If you buy a “genuine” new Apple charger off Amazon, there’s a 90 percent chance it’s a fake.
The Cupertino-based iPhone maker sued Mobile Star LLC for trademark infringement, claiming the company is selling counterfeit Apple chargers on Amazon. Apple bought more than 100 “iPhone devices, Apple power products, and Lightning cables sold as genuine” by sellers on Amazon. The company discovered 90 percent of the products were fakes.
“Consumers, relying on Amazon.com’s reputation, have no reason to suspect the power products they purchased from Amazon.com are anything but genuine,” the company wrote in the lawsuit, which was posted on Patently Apple. “This is particularly true where, as here, the products are sold directly ‘by Amazon.com’ as genuine Apple products using Apple’s own product marketing images.”
Apple’s engineers claim that the Mobile Star products were “poorly constructed, with inferior or missing components, flawed design, and inadequate electrical insulation.” The fakes had the potential to catch fire and electrocute users.
Apple is seeking damages of up to $150,000 for each registered copyright infringed, in addition to damages of up to $2 million per trademark infringed.
Amazon said it has “zero tolerance for the sale of counterfeits,” and that it works “closely with manufacturers and brands, and [pursues] wrongdoers aggressively,” according to a statement sent to MacRumors. When Amazon was informed of the chargers, it turned over all of its inventory purchased from Mobile Star.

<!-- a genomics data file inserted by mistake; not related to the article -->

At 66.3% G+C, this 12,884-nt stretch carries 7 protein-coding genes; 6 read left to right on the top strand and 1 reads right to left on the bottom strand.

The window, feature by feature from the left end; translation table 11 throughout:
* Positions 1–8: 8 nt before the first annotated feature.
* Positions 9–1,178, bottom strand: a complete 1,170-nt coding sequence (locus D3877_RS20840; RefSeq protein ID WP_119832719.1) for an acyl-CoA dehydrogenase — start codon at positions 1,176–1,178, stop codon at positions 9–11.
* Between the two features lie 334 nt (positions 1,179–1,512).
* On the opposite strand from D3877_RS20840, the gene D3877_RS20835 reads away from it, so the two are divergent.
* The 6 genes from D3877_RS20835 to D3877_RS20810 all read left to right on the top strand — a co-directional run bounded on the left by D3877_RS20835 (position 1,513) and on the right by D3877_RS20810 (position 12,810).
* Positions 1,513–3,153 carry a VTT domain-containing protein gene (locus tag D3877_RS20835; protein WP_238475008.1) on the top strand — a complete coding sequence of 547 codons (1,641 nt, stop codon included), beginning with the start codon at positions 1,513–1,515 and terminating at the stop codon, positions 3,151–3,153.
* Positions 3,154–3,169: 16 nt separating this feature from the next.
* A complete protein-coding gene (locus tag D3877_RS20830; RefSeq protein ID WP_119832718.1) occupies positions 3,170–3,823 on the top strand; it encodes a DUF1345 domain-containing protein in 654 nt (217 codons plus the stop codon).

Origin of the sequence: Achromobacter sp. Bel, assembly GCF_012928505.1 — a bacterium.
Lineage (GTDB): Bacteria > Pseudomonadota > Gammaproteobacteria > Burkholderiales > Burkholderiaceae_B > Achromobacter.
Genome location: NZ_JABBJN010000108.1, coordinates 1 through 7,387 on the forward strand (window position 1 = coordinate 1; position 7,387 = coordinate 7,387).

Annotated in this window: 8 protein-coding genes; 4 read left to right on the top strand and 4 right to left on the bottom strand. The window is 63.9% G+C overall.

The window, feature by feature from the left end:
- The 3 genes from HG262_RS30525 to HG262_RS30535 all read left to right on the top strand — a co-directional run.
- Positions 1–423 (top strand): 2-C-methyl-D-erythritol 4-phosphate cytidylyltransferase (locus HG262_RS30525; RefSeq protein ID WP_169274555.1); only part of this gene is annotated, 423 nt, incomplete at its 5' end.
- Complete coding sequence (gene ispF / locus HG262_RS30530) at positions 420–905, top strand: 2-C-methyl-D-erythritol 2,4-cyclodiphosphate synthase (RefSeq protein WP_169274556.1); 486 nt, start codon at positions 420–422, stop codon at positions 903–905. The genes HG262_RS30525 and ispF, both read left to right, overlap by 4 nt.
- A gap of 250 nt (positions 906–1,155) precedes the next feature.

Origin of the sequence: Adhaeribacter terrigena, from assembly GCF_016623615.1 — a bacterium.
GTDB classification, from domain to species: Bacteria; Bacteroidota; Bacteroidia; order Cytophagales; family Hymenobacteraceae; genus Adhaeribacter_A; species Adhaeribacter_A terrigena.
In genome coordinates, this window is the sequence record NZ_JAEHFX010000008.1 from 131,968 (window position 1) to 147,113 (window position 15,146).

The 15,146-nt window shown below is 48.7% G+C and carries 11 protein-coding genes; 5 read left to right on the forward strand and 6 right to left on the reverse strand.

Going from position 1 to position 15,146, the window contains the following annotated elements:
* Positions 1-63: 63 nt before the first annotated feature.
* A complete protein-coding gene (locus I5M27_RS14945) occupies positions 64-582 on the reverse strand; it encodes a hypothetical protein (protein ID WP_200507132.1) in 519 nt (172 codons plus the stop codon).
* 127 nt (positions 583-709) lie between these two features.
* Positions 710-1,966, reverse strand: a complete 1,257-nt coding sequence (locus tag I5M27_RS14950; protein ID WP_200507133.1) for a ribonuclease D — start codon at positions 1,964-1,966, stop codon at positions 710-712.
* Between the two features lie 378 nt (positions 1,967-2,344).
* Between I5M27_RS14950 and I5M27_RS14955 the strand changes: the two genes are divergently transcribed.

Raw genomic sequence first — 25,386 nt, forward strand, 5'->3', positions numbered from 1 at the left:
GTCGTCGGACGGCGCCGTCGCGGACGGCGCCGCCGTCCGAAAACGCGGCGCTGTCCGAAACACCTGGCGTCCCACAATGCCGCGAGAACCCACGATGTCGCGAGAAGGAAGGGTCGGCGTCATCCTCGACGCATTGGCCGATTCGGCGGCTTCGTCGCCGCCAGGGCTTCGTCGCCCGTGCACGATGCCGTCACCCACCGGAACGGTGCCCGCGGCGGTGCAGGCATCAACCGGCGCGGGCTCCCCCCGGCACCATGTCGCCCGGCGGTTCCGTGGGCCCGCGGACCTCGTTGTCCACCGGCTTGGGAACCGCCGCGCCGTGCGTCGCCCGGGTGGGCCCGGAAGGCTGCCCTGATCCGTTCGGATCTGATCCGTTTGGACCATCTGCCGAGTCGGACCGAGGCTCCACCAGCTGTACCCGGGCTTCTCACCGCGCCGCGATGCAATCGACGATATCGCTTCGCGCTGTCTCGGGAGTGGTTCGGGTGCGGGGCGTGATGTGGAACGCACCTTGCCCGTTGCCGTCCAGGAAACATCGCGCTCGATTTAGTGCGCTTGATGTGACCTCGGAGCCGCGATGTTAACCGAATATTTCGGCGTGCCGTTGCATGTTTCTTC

So how can you protect yourself from these dangerous knockoffs? Start with the smell test. If the charger is far cheaper than one you could purchase at the Apple store, then it’s likely to be a fake. Also, make sure to read product reviews and avoid products that have complaints of overheating or fraying wires.
Apple warns that Mobile Star products are still on the market.
“Mobile Star’s distribution of counterfeit Apple products is ongoing and extends beyond Amazon.com as shown by Apple’s purchase of 10 counterfeit Apple products directly from Groupon in December 2015,” the company wrote in its lawsuit.
The lawsuit continued, “In addition, an Apple investigator recently purchased counterfeit Apple EarPods headphones and Lightning cables directly from Mobile Star, showing that Mobile Star is brazenly continuing to sell counterfeit Apple products even after learning that Apple was on to it.”